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What actually IS sustainability, and what are the biggest steps that could, and should, be taken in your restaurant?

As part of Straw by Straw’s commitment to working towards a more sustainable future, we’re constantly trying to help restaurants become more sustainability focused spaces, both through our product and our informative articles. But what actually IS sustainability, and what are the biggest steps that could be taken in your restaurant?

Sustainability itself is defined as ‘planning for the long term’, and in our case specifically refers to balancing environmental, economic and social demands in the modern world. For too long restaurants have been forced to focus so much on their economic stability that they don’t have time or budget to be aware of positive changes they can make to help the world. This has led our consistent price drops aligning with our goal to make sustainability affordable and worth its true value as well as our guides to accommodate for time restraints. As for what steps you should be considering taking:

There are two key contributors to climate change in the hospitality industry. The first is our key problem, single-use plastics. As you may be aware, the EU has thankfully banned these from 2021, and our product is focused around providing one of the best alternatives to these all too popular items found in any restaurant. Secondly, there’s food waste, to which there are many different solutions. For examples, we can see Franco Manca’s tackling of their spare dough by sharing with the community, or offering recyclable containers and encouraging your customers to take their food home with them if they don’t finish it or even present food on smaller plates – studies show that customers feel as if their portion is bigger on a smaller plate and that they’re likely to leave less of their food behind. Finally and most relevantly, storage should be optimised, with Fruit and Vegetables both having extended lifetimes if cared for well, and managed expectations meaning that yes, sometimes you might run out of something, but far less food will be sent to a landfill where it produces horrible methane to harm the environment.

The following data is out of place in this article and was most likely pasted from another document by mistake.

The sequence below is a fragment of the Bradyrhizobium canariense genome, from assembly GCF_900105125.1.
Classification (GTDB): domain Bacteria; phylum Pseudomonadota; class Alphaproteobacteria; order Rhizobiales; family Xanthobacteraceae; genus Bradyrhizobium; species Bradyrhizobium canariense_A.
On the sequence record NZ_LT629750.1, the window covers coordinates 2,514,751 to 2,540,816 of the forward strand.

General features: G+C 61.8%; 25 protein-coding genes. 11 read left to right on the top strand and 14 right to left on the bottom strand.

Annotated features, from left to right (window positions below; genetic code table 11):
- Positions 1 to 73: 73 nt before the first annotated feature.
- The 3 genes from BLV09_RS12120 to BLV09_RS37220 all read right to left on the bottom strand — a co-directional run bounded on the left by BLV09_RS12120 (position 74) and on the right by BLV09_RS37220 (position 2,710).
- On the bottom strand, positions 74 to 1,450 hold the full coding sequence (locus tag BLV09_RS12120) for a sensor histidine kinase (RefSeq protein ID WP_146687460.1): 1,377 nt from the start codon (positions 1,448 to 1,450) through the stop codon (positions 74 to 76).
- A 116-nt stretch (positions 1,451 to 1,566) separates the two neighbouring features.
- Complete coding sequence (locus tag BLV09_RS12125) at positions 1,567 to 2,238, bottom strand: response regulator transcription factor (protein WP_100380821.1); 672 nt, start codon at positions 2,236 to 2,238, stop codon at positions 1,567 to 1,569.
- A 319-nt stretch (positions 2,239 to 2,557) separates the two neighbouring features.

One key way to reduce greenhouse gases is also the option of veganism, whereby some studies you could reduce greenhouses by 60 or more percent! Vegan restaurants are not only gaining popularity and respect but are the most eco friendly option when considering menus, food preparation and waste and production. The economist states: to go vegan for two-thirds of meals, while still occasionally indulging in animal products would cut food-related greenhouse-gas emissions by nearly 60%. Absolute veganism, unsurprisingly, is the most environmentally friendly. Die-hard leaf-eaters can claim to have knocked off 85% off their carbon footprint.

Overall, it is essential that food waste and utensils waste gets reduced – states that ‘As poorer countries develop and the world’s population grows, emissions associated with food waste could soar from 0.5 gigatonnes of carbon dioxide per year to between 1.9 and 2.5 GT annually by 2050.’ And furthermore, it is widely argued that cutting food waste and re-distributing the world’s food waste or surplus where poverty and malnourishment occur could help tackle hunger in those places that do not have the resources to prosper - especially given that in many cases, the citizens land to expand farming is rare.


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